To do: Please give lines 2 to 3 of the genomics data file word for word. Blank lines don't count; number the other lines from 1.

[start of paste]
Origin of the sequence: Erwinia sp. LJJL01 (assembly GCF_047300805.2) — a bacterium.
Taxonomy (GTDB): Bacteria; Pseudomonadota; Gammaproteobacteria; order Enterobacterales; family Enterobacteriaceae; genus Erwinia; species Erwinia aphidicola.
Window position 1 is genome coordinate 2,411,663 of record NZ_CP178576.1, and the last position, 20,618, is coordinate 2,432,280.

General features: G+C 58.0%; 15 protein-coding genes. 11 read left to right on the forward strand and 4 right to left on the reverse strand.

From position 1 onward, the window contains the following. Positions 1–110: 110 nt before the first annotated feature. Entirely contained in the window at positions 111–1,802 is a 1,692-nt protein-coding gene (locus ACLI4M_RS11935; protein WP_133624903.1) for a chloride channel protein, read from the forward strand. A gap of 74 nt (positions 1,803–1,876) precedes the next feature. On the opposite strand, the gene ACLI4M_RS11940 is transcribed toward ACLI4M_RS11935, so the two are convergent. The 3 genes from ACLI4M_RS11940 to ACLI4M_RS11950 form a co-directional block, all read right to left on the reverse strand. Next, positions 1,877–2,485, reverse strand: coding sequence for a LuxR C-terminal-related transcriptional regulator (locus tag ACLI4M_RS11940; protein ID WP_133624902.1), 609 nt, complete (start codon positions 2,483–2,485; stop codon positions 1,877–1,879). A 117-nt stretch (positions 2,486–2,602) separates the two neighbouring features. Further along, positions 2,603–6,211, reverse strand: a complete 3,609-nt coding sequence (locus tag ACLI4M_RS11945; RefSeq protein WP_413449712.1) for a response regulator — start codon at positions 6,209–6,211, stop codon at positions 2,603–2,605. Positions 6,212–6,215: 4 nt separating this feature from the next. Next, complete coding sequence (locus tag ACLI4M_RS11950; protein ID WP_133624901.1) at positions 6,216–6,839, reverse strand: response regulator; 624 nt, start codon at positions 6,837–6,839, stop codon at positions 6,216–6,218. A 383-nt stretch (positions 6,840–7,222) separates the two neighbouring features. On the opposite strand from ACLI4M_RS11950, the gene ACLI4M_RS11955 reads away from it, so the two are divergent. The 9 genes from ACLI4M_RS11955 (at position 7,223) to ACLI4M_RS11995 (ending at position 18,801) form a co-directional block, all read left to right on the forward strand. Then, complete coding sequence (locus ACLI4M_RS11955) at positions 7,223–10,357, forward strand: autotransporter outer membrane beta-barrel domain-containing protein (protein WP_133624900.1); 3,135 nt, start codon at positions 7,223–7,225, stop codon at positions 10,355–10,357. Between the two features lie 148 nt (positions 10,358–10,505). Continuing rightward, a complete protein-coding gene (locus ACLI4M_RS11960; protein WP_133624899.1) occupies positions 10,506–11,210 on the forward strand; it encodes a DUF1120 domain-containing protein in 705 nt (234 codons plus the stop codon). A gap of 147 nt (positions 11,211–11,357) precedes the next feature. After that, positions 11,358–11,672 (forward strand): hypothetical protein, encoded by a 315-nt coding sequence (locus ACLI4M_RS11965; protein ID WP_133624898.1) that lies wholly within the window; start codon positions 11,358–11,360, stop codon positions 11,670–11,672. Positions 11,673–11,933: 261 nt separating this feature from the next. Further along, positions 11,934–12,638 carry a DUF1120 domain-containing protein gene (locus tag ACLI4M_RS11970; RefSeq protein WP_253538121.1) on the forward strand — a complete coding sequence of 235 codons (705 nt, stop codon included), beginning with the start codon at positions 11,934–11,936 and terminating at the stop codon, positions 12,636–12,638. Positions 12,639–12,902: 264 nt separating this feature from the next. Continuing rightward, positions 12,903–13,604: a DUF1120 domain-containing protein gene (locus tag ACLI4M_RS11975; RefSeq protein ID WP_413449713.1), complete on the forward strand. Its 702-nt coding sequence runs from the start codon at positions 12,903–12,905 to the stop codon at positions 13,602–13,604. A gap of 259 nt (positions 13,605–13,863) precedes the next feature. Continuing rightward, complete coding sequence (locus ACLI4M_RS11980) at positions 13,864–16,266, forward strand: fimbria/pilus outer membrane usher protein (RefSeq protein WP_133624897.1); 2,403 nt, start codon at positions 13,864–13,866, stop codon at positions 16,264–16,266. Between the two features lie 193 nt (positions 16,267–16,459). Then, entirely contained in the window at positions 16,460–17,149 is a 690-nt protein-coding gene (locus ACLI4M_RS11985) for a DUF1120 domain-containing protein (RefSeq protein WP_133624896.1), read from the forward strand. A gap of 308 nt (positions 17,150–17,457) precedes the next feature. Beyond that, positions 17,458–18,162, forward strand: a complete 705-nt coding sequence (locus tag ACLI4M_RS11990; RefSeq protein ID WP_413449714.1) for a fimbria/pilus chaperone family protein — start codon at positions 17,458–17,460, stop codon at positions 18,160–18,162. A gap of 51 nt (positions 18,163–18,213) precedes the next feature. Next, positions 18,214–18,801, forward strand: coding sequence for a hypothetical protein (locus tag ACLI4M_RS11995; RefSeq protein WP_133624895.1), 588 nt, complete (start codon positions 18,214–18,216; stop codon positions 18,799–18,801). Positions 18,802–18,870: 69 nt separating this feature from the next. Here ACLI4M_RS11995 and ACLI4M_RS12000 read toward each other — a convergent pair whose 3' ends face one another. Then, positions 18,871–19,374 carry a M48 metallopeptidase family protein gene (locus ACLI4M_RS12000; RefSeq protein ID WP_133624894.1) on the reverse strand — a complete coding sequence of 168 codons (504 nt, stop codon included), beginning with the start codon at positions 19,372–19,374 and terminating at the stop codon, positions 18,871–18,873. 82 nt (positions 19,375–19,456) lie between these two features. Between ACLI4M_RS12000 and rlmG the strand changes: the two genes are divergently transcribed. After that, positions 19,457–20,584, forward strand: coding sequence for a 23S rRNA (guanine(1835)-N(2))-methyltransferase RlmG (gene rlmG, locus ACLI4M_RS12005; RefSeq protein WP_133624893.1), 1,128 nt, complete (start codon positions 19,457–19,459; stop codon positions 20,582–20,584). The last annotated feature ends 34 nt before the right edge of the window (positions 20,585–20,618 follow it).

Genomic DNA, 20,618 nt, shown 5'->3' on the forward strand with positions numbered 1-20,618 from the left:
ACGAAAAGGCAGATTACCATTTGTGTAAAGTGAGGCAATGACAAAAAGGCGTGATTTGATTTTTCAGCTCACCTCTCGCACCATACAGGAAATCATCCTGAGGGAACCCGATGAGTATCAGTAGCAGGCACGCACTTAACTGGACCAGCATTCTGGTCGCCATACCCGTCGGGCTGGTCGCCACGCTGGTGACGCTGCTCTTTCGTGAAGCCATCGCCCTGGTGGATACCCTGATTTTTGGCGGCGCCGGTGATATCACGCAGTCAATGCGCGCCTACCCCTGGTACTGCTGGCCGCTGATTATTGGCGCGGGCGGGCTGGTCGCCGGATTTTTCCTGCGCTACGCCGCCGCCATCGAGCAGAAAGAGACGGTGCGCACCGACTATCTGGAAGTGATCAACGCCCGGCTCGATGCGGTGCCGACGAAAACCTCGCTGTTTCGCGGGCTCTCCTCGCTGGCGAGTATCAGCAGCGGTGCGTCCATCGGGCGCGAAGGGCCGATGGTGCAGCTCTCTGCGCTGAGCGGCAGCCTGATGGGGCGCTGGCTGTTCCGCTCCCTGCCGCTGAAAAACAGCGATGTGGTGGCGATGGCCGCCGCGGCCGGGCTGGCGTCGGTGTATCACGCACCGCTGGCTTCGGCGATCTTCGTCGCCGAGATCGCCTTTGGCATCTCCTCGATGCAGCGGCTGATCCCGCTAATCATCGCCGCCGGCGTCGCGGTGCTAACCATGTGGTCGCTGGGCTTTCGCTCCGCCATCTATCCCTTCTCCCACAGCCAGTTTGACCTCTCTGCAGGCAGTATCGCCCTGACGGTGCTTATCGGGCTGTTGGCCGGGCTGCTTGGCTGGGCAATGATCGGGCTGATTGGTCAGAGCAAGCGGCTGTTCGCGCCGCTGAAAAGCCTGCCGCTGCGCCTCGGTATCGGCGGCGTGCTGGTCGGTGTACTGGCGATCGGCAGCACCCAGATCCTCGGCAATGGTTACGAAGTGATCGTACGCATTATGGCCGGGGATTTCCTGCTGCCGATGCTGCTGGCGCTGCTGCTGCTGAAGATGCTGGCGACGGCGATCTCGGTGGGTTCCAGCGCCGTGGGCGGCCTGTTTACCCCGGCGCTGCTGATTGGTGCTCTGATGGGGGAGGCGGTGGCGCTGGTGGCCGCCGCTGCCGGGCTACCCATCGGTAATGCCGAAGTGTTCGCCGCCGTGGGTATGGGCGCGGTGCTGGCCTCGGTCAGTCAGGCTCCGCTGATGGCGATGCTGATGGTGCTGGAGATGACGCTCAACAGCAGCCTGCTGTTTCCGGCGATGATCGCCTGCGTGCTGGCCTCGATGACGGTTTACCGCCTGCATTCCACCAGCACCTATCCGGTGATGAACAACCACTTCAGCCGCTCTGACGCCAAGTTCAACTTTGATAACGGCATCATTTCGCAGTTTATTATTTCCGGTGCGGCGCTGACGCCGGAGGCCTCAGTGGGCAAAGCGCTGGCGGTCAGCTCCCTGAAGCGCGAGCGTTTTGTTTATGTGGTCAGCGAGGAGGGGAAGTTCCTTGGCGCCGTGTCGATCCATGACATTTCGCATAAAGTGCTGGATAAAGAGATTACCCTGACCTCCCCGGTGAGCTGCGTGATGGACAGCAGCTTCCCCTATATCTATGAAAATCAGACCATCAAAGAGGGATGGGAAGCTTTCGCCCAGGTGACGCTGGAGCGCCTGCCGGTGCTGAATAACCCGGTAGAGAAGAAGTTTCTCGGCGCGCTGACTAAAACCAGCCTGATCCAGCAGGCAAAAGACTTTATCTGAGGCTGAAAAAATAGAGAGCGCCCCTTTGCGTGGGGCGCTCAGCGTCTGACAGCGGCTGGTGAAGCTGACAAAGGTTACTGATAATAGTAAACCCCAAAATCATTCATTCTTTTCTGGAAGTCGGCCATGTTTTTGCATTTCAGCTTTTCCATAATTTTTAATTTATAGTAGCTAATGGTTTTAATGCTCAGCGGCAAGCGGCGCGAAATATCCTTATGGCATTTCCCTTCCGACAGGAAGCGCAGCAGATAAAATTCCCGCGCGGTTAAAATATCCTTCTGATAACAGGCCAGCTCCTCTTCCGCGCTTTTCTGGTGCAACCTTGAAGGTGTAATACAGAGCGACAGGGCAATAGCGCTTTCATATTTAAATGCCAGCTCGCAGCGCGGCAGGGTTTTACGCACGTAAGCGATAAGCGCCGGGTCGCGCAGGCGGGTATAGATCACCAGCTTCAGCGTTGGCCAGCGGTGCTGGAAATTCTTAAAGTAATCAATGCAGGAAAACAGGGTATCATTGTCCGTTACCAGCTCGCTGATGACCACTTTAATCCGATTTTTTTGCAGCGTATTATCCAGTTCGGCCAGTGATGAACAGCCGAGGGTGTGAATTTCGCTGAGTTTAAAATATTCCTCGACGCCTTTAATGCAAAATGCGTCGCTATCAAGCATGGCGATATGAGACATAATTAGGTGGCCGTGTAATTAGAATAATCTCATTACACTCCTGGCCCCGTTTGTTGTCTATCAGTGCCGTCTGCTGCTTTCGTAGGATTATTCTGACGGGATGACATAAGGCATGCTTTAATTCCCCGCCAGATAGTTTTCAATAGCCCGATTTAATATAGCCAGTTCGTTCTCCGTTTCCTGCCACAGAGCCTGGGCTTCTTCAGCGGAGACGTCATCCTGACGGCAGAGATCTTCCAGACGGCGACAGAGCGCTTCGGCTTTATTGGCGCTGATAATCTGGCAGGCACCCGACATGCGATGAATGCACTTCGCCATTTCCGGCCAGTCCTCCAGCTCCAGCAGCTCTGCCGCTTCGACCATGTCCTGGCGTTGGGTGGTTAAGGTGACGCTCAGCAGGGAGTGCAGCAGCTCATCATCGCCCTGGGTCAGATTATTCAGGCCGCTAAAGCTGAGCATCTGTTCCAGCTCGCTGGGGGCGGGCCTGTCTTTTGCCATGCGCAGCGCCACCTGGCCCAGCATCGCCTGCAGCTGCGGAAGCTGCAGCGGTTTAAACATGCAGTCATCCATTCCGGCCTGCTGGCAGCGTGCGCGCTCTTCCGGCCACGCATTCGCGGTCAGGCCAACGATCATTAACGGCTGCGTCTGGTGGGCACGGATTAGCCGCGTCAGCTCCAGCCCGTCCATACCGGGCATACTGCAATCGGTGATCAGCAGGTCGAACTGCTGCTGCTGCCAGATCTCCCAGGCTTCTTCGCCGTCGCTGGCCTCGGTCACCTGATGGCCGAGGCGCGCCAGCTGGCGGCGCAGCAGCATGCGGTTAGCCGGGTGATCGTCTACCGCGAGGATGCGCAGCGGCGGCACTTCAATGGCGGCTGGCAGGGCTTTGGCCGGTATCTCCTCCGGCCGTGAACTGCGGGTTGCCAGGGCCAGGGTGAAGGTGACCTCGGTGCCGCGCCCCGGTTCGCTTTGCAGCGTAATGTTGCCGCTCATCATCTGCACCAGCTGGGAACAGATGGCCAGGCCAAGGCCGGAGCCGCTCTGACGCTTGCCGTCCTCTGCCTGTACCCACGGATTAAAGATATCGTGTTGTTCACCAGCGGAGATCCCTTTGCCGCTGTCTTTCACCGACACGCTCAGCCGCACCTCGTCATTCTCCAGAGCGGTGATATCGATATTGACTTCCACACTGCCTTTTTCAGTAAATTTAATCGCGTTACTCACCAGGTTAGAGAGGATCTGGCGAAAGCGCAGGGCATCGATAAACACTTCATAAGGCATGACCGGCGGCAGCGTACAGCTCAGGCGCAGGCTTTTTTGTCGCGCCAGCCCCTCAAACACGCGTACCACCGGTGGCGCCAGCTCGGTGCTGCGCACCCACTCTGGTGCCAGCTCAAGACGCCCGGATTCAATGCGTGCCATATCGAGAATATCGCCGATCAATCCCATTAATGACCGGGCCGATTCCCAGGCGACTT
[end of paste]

Taxonomy (GTDB): Bacteria; Pseudomonadota; Gammaproteobacteria; order Enterobacterales; family Enterobacteriaceae; genus Erwinia; species Erwinia aphidicola.
Window position 1 is genome coordinate 2,411,663 of record NZ_CP178576.1, and the last position, 20,618, is coordinate 2,432,280.